In the US, the Federal Trade Commission (FTC) is responsible for enforcing consumer protection laws, and has issued guidance on how companies should use AI in a way that is transparent and fair.

The General Data Protection Regulation (GDPR) in the European Union (EU) also has provisions for transparency and fairness in the use of AI. The GDPR requires companies to be transparent about their data processing activities, and to provide individuals with certain rights, such as the right to access and control their personal data.

In addition, there are some industry specific regulations, like in the financial sector, the Office of the Comptroller of the Currency (OCC) in the US has issued guidance on the use of AI in banking, which encourages banks to be transparent about their AI practices and to ensure that their models do not discriminate against certain groups of customers.

Overall, there are several laws and regulations that can be applied to ensure the transparency and fairness of AI models and that AI is used in a responsible and ethical manner.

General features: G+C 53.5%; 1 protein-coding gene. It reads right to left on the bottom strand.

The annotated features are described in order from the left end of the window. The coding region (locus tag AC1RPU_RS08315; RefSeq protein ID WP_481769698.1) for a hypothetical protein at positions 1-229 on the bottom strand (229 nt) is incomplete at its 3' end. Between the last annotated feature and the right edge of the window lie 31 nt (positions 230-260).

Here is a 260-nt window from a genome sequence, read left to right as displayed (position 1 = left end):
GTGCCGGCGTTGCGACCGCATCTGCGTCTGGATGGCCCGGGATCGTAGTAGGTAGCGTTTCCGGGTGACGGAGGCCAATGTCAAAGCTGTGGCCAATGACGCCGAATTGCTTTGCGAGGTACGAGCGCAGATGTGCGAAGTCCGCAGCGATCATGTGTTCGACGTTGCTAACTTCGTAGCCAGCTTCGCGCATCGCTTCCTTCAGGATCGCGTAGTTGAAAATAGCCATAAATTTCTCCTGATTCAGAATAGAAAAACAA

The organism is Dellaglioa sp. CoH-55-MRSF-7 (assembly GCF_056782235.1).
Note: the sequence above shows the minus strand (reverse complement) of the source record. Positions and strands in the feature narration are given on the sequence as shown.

Explainable AI (XAI) refers to the development and use of artificial intelligence (AI) systems that can provide an explanation of how they arrived at a particular decision or prediction. The goal of XAI is to create AI systems that are transparent and interpretable, so that humans can understand how the model works and why it is making certain decisions.

There are several techniques that can be used to make AI models more explainable, such as:

  • Providing explanations of the input features that were most important in making a decision.
  • Visualizing the model's internal workings
  • Simplifying the model or using a simpler model that is easier to understand.
  • Using rule-based or decision tree models that can be interpreted by humans.